It’s going to take way beyond me as an individual, way beyond our staff team in the Office of Indigenous Initiatives and way beyond our Indigenous faculty. We need support from allied groups, all the staff and faculty, to pick up the same passion. And it must be intentional. When we’re looking at change, we must intentionally change.

Q: You earned your PhD in community psychology at Laurier. What inspired you to study the subject?

A: What community psychologists do is look at the health and well-being of a community, so it goes way beyond an individual person’s health. So, for me, it was a perfect fit with my work within the Indigenous community. There is no doubt that Indigenous populations have had significant adverse relations with the Crown because the Crown dictated and restricted our human rights for so long. And now that we’re trying to understand all of these laws that were in place and we’re trying to improve the quality of life for Indigenous peoples, we need intellectuals who can think and understand differently.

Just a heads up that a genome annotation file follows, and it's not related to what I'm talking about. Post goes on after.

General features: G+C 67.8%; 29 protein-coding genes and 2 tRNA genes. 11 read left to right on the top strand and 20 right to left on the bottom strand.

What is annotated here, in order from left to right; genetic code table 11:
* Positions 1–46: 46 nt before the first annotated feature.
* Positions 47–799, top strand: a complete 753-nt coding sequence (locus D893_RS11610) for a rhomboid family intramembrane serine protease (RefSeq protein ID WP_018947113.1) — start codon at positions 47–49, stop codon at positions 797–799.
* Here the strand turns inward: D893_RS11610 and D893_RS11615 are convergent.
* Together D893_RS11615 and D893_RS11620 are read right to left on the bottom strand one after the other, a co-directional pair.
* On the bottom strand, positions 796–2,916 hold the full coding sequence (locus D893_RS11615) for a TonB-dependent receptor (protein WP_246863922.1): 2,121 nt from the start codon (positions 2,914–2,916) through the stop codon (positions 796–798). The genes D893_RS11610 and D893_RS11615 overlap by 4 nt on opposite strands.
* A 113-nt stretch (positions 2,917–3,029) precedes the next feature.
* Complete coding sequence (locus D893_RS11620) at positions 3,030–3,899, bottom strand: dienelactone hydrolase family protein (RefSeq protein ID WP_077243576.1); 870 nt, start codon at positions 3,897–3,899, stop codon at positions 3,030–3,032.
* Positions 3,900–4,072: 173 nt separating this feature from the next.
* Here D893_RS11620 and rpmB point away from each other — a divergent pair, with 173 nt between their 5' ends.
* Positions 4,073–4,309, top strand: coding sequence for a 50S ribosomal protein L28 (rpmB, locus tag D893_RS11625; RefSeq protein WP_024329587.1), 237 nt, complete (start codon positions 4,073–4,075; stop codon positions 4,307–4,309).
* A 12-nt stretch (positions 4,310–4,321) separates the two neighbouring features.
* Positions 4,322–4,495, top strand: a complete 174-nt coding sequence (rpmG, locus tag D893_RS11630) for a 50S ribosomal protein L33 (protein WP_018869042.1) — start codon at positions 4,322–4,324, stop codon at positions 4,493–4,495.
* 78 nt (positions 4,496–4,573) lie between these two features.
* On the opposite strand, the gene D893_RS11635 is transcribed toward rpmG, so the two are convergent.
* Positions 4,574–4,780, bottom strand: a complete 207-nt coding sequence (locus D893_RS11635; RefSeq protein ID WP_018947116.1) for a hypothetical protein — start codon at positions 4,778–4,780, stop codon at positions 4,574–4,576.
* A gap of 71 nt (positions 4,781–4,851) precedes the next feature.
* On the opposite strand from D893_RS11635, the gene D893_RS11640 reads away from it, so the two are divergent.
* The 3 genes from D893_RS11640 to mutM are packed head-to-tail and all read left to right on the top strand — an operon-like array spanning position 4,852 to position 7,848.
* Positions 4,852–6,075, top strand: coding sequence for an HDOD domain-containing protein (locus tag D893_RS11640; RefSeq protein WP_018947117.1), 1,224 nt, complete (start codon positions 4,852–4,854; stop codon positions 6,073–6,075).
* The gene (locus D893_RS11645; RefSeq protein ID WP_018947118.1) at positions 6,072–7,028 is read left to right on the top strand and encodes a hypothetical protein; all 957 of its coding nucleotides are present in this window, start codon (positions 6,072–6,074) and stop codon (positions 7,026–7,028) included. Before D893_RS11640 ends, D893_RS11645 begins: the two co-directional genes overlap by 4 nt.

Q: Do you adhere to any guiding principles in your life and career?

A: Two of the things I’m all about are community and family. I was raised in a traditional community and culture at Six Nations with very strong values and principles about what it means to be a good human being. And wherever I’ve gone, no matter what I’ve done, that has been my primary focus – putting effort forward and enjoying life, celebrating life and honouring life as well.

Q: How has your lived experience as a member of Six Nations of the Grand River guided your teaching and interaction with students?